The Blue Jays are awash in young catchers, with Jansen and McGuire heading into their age-26 season and Kirk, who made the leap from A-ball to the majors last year, just 22. Jansen’s offense disappointed in 2020, but for different reasons than in ’19. His 33.3% pull rate represented a 20-point drop, and he produced an anemic 85.1 mph average exit velocity, with his BABIP and batting average both slipping below the Mendoza Line (.183/.313/.358). But even so, improved pop and patience helped him boost his wRC+ 18 points, to a mark of 86. He still projects well on both sides of the ball, even after an eight-run dip in framing runs from 2019 to ’20.

Kirk, listed at 5-foot-8, 265 pounds, is often described in terms that mention bowling balls or absolute units, and while there’s “skepticism regarding his long-term athletic viability” according to Eric Longenhagen, the dude can really hit, with an all-fields, doubles-oriented approach. He’s passable enough as a defender to profile as an everyday player, and could overtake McGuire, a glove-first backup whose offense is at least better than last year’s 3-for-41 ordeal suggests; that McGuire is out of options could keep him in the majors to start the season, however.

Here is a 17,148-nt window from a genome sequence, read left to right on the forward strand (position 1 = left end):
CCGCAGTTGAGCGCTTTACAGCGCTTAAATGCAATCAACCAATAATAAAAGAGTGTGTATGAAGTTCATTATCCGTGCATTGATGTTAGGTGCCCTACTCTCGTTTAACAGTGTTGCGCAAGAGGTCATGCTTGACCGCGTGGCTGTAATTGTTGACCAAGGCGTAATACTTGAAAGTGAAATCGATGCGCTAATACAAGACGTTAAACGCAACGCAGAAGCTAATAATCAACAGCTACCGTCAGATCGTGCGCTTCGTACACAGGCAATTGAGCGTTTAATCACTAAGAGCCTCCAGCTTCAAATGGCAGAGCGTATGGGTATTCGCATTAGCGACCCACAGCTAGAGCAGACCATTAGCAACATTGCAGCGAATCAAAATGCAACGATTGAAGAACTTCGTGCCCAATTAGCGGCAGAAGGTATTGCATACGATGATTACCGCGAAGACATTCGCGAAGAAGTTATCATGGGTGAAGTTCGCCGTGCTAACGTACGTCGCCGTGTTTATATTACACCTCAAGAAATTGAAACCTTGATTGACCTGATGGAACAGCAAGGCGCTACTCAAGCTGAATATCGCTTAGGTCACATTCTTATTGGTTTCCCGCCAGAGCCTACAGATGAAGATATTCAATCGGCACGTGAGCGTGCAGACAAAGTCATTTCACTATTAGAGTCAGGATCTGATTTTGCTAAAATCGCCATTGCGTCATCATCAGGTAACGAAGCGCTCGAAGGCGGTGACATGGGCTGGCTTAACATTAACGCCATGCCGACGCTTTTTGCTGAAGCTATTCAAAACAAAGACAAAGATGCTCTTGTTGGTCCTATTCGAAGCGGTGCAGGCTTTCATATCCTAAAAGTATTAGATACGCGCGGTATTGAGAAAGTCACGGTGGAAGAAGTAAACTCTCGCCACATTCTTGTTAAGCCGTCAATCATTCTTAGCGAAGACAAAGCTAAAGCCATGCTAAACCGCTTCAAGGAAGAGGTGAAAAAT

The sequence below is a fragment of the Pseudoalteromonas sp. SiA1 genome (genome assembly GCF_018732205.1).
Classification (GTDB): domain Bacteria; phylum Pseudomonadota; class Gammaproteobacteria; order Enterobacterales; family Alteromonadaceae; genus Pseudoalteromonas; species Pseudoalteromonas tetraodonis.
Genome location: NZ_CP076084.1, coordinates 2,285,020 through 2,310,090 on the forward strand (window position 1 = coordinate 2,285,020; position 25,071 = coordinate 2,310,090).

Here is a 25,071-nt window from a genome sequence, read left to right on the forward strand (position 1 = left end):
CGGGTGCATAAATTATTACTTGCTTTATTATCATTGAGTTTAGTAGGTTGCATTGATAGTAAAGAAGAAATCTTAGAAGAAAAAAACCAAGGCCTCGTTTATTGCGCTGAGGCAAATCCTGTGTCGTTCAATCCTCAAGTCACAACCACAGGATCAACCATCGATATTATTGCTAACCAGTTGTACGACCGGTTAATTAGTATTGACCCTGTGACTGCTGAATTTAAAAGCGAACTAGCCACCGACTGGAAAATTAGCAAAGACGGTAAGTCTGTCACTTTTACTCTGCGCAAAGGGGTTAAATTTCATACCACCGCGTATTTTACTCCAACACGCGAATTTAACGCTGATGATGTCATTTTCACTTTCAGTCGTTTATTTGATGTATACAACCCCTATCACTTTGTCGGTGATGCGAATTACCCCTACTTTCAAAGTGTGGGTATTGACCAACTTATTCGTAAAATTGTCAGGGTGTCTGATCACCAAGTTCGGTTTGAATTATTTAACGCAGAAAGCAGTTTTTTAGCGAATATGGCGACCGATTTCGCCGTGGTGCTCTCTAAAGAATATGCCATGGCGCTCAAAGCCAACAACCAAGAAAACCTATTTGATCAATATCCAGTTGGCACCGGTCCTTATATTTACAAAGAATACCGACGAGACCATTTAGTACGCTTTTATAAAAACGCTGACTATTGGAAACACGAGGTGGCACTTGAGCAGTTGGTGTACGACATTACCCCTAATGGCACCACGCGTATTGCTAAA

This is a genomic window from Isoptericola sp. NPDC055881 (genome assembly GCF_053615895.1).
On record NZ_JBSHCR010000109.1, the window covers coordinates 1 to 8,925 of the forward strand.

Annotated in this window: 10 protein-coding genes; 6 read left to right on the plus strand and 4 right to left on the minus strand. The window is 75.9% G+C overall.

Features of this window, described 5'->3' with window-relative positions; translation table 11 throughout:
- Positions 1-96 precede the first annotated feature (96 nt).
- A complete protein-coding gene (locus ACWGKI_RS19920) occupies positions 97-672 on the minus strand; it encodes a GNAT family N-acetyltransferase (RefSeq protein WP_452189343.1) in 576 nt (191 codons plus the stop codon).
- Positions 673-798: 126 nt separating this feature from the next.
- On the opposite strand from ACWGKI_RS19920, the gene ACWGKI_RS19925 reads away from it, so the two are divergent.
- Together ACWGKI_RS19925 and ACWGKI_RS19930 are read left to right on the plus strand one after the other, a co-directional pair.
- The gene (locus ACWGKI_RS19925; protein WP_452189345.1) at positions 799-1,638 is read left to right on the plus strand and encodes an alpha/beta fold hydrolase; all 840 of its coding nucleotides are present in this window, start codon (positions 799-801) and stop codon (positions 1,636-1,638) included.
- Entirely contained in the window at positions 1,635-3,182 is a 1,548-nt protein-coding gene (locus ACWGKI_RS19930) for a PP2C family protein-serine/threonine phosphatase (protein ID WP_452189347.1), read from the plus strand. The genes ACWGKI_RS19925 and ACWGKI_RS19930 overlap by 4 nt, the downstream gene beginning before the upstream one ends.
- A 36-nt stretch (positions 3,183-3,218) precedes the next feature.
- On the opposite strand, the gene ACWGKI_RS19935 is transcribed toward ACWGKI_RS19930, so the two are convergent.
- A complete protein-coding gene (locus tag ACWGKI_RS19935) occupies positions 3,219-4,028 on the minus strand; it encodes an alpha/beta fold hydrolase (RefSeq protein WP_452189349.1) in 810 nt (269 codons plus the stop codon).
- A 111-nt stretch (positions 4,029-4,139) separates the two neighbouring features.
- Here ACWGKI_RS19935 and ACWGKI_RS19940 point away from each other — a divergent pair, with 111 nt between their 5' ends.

6. Athletics
Sean Murphy 410 .241 .314 .436 .317 0.2 0.2 1.8 2.5
Aramis Garcia 166 .205 .258 .350 .260 -8.1 -0.2 0.2 0.2
Austin Allen 64 .236 .290 .412 .294 -1.2 -0.1 -0.2 0.2
Total 640 .231 .297 .410 .300 -9.1 -0.1 1.8 2.9

A 55 Future Value prospect heading into last season, Murphy improved upon his 2019 cup of coffee with a strong rookie campaign, hitting .233/.364/.457 (132 wRC+) while showing exceptional plate discipline en route to a 17.1% walk rate, and placing in the 91st percentile in both average exit velocity (92.2 mph) and hard-hit rate (49.4%). His throwing — graded as plus-plus as a prospect — wasn’t great, but his framing was above average. If he can buck his minor league injury trend, he’s a future All-Star, but it’s worth noting that he got a late jump this spring due to late-January surgery to repair a collapsed lung.

Garcia, a 2014 second-round pick by the Giants who was acquired from the Rangers in the Elvis AndrusKhris Davis trade, has whiffed in 46.8% of his 111 major league PA thus far and is third-catcher-on-the-40 material. Allen, a 27-year-old ex-Padres prospect, is a bat-first backstop whose longer-term future is at first base or DH if he can solve major league pitching; his 42 wRC+ with a 34.0% strikeout rate in 103 PA thus far makes clear that he’s got a ways to go.